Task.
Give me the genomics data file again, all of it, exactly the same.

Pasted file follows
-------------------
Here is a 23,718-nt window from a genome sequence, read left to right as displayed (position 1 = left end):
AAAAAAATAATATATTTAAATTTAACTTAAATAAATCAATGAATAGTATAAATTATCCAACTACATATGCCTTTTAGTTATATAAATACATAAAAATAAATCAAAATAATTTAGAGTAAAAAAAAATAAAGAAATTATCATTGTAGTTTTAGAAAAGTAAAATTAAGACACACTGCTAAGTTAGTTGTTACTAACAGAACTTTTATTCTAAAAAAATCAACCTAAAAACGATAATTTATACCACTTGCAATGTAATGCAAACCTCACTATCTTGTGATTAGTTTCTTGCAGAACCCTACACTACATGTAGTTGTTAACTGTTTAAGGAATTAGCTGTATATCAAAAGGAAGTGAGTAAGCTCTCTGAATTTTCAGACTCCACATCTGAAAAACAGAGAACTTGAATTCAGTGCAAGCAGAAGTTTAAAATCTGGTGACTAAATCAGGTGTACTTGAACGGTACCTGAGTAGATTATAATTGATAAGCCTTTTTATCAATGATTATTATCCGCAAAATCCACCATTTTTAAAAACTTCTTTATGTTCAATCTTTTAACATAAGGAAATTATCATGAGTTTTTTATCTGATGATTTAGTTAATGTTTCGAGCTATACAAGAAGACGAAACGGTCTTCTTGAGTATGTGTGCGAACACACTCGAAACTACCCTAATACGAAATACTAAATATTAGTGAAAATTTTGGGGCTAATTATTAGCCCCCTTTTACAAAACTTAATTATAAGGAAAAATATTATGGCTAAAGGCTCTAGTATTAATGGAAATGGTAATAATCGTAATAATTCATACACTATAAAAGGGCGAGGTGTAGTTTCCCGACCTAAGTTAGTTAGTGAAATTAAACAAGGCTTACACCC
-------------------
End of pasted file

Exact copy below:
Here is a 23,718-nt window from a genome sequence, read left to right as displayed (position 1 = left end):
AAAAAAATAATATATTTAAATTTAACTTAAATAAATCAATGAATAGTATAAATTATCCAACTACATATGCCTTTTAGTTATATAAATACATAAAAATAAATCAAAATAATTTAGAGTAAAAAAAAATAAAGAAATTATCATTGTAGTTTTAGAAAAGTAAAATTAAGACACACTGCTAAGTTAGTTGTTACTAACAGAACTTTTATTCTAAAAAAATCAACCTAAAAACGATAATTTATACCACTTGCAATGTAATGCAAACCTCACTATCTTGTGATTAGTTTCTTGCAGAACCCTACACTACATGTAGTTGTTAACTGTTTAAGGAATTAGCTGTATATCAAAAGGAAGTGAGTAAGCTCTCTGAATTTTCAGACTCCACATCTGAAAAACAGAGAACTTGAATTCAGTGCAAGCAGAAGTTTAAAATCTGGTGACTAAATCAGGTGTACTTGAACGGTACCTGAGTAGATTATAATTGATAAGCCTTTTTATCAATGATTATTATCCGCAAAATCCACCATTTTTAAAAACTTCTTTATGTTCAATCTTTTAACATAAGGAAATTATCATGAGTTTTTTATCTGATGATTTAGTTAATGTTTCGAGCTATACAAGAAGACGAAACGGTCTTCTTGAGTATGTGTGCGAACACACTCGAAACTACCCTAATACGAAATACTAAATATTAGTGAAAATTTTGGGGCTAATTATTAGCCCCCTTTTACAAAACTTAATTATAAGGAAAAATATTATGGCTAAAGGCTCTAGTATTAATGGAAATGGTAATAATCGTAATAATTCATACACTATAAAAGGGCGAGGTGTAGTTTCCCGACCTAAGTTAGTTAGTGAAATTAAACAAGGCTTACACCC